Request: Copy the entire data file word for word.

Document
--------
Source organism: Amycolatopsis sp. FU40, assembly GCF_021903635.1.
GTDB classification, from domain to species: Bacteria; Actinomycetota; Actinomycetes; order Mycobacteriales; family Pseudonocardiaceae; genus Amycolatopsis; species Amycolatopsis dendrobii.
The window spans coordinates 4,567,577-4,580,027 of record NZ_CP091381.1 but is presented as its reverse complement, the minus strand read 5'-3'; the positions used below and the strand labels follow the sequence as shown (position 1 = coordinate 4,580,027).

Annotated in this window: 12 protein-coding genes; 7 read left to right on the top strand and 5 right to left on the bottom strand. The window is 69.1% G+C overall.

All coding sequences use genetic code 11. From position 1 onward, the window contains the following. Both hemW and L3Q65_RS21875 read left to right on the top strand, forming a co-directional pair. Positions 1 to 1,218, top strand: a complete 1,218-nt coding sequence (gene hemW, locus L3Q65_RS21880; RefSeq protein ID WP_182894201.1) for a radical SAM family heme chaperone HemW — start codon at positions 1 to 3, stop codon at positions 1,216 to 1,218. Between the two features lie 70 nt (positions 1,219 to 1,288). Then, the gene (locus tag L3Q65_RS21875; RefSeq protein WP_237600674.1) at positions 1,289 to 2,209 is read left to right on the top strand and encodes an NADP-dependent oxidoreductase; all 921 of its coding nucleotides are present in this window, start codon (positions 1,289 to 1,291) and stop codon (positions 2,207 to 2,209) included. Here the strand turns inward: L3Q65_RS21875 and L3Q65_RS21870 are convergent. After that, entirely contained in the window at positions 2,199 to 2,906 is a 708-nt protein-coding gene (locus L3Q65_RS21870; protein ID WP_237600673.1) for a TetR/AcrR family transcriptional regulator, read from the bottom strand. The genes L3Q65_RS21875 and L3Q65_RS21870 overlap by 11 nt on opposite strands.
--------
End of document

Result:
Source organism: Amycolatopsis sp. FU40, assembly GCF_021903635.1.
GTDB classification, from domain to species: Bacteria; Actinomycetota; Actinomycetes; order Mycobacteriales; family Pseudonocardiaceae; genus Amycolatopsis; species Amycolatopsis dendrobii.
The window spans coordinates 4,567,577-4,580,027 of record NZ_CP091381.1 but is presented as its reverse complement, the minus strand read 5'-3'; the positions used below and the strand labels follow the sequence as shown (position 1 = coordinate 4,580,027).

Annotated in this window: 12 protein-coding genes; 7 read left to right on the top strand and 5 right to left on the bottom strand. The window is 69.1% G+C overall.

All coding sequences use genetic code 11. From position 1 onward, the window contains the following. Both hemW and L3Q65_RS21875 read left to right on the top strand, forming a co-directional pair. Positions 1 to 1,218, top strand: a complete 1,218-nt coding sequence (gene hemW, locus L3Q65_RS21880; RefSeq protein ID WP_182894201.1) for a radical SAM family heme chaperone HemW — start codon at positions 1 to 3, stop codon at positions 1,216 to 1,218. Between the two features lie 70 nt (positions 1,219 to 1,288). Then, the gene (locus tag L3Q65_RS21875; RefSeq protein WP_237600674.1) at positions 1,289 to 2,209 is read left to right on the top strand and encodes an NADP-dependent oxidoreductase; all 921 of its coding nucleotides are present in this window, start codon (positions 1,289 to 1,291) and stop codon (positions 2,207 to 2,209) included. Here the strand turns inward: L3Q65_RS21875 and L3Q65_RS21870 are convergent. After that, entirely contained in the window at positions 2,199 to 2,906 is a 708-nt protein-coding gene (locus L3Q65_RS21870; protein ID WP_237600673.1) for a TetR/AcrR family transcriptional regulator, read from the bottom strand. The genes L3Q65_RS21875 and L3Q65_RS21870 overlap by 11 nt on opposite strands.